In late January, it was reported that an incipient #MeToo movement in China was being targeted by government censors, with social media posts mentioning things like “anti-sexual harassment” being blocked or deleted. But the resurfacing one woman’s sexual assault story has been hard to suppress surrounding the anniversary of her death.
The New York Times reports that a woman named Gao Yan died by suicide 20 years ago, after being allegedly raped by Shen Yang, her college professor at Peking University. At the time, Gao told family and friends that Shen had spread a rumor that she had a mental illness after forcing her to have sex with him. Shen has denied all the accusations.
Shen left the university in 2011. Following this recent uproar, the school stated over the weekend that they have a “zero tolerance” policy for sexual harassment and admitted that they gave a “warning to Mr. Shen over suspicion of inappropriate behavior after the police investigated the case in 1998.” Gao’s story may have broken through censorship attempts because it centers around her university, and campuses have been more open to discussions of sexual harassment:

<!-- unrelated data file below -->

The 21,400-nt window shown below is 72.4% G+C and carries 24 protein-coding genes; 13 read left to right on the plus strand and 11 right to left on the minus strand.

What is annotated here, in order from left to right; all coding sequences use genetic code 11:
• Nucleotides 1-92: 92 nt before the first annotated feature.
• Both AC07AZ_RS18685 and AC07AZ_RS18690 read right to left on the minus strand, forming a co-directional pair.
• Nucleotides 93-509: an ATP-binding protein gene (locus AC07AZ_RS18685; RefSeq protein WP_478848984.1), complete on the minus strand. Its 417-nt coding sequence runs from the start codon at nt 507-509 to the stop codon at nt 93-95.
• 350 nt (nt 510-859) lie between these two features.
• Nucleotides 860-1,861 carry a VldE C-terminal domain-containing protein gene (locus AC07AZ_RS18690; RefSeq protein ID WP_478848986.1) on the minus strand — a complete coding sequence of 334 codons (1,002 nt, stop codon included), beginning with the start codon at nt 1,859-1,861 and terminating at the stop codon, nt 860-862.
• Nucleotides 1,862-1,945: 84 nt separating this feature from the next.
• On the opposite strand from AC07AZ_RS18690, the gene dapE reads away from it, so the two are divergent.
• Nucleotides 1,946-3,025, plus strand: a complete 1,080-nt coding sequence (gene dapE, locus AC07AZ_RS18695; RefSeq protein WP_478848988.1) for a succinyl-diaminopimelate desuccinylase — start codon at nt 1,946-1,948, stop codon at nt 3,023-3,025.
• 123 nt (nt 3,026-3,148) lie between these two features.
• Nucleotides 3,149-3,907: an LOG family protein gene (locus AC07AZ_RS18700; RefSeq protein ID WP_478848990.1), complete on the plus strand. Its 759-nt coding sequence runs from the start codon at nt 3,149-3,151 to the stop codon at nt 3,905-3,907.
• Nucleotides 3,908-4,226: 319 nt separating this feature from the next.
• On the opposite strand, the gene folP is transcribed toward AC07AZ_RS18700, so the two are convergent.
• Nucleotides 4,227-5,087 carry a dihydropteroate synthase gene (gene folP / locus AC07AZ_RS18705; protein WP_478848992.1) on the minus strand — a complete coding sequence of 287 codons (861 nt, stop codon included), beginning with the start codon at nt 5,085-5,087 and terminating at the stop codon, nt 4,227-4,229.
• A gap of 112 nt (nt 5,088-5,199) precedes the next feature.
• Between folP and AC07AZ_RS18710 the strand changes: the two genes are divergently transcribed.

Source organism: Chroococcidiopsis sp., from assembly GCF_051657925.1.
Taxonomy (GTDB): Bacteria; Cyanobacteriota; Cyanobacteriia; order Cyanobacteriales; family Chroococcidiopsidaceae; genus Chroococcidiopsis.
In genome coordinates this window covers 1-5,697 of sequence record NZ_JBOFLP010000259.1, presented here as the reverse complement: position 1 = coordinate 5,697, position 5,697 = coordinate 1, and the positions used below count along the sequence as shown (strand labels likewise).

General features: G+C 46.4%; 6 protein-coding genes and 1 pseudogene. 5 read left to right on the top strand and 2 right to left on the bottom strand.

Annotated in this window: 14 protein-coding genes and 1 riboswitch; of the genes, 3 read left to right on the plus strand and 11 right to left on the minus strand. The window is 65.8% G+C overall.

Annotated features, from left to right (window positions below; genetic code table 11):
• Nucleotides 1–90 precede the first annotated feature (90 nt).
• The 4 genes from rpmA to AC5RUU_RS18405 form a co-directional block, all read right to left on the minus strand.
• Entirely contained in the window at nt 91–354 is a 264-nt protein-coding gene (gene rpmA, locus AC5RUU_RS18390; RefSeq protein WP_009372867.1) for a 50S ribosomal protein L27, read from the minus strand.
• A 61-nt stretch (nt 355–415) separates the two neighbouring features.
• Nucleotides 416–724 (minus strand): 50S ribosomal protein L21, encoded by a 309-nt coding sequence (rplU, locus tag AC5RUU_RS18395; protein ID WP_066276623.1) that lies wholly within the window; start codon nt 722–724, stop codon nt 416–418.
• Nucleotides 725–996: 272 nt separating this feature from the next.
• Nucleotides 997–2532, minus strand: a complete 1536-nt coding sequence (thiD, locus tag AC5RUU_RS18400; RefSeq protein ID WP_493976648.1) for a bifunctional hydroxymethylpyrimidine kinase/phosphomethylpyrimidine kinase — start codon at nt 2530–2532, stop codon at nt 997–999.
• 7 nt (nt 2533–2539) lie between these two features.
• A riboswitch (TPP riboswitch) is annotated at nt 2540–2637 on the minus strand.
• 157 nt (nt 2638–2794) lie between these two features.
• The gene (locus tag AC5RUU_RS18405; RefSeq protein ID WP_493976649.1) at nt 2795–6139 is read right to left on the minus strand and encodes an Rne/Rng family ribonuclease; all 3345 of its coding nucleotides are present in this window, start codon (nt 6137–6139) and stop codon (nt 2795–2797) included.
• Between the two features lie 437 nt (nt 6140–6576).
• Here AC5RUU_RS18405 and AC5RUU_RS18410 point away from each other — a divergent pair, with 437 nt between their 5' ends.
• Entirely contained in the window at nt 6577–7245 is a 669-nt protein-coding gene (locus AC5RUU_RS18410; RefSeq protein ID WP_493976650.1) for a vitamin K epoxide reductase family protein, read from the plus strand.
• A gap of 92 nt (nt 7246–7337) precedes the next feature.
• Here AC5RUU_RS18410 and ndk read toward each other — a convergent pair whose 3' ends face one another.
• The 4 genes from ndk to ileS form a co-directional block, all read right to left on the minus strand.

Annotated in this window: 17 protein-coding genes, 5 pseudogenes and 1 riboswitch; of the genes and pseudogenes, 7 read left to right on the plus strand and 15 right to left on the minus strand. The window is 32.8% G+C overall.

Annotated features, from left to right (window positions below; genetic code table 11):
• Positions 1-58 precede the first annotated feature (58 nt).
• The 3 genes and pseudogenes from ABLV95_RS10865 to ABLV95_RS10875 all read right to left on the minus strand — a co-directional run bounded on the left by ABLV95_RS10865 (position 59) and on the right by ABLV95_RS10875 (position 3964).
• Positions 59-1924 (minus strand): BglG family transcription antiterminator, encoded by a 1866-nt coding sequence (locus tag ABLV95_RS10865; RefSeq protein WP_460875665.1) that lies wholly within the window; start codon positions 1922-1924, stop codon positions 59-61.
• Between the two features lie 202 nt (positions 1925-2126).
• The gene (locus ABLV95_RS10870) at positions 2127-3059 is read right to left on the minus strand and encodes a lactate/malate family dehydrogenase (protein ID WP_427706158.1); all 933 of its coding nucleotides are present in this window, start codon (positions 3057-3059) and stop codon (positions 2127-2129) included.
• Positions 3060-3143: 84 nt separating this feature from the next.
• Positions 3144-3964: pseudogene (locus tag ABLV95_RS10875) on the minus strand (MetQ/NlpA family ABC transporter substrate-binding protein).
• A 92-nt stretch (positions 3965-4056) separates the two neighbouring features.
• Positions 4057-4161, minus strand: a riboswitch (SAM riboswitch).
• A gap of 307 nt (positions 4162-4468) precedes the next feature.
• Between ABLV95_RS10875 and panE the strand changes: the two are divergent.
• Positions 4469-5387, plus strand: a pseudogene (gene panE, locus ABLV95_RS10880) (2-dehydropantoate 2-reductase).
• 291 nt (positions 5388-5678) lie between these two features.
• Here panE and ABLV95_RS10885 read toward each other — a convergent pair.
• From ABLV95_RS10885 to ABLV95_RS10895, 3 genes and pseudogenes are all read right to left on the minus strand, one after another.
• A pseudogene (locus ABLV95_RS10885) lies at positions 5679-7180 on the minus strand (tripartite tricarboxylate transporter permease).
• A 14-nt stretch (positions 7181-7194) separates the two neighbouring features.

Ms. Gao’s classmates have been pressing for justice since she died. As Chinese families gathered last week to celebrate Qingming, a festival for remembering the dead, one, Li Youyou, posted a widely shared essay in which she criticized Mr. Shen for not apologizing.
“Twenty years have passed,” Ms. Li wrote. “Your constant lies and crimes should be put to an end.”
The essay spread quickly across the internet and was covered widely in the Chinese news media. On Monday, Caixin, a prominent Chinese news site, reported that another former student, Xu Hongyun, had accused Mr. Shen of sexual harassment. The article was quickly deleted.
Millions of people have reportedly shared Gao’s story online, though censors are attempting to delete it where they can. Despite that, Shen has been openly condemned by several universities. He currently works at Nanjing University, in eastern China. One activist, Zheng Xi, told the NYT that the comments from schools and Peking are not enough, stressing that the university’s response is missing “introspection about the unequal power dynamics between students and teachers.”
You can read the full report here.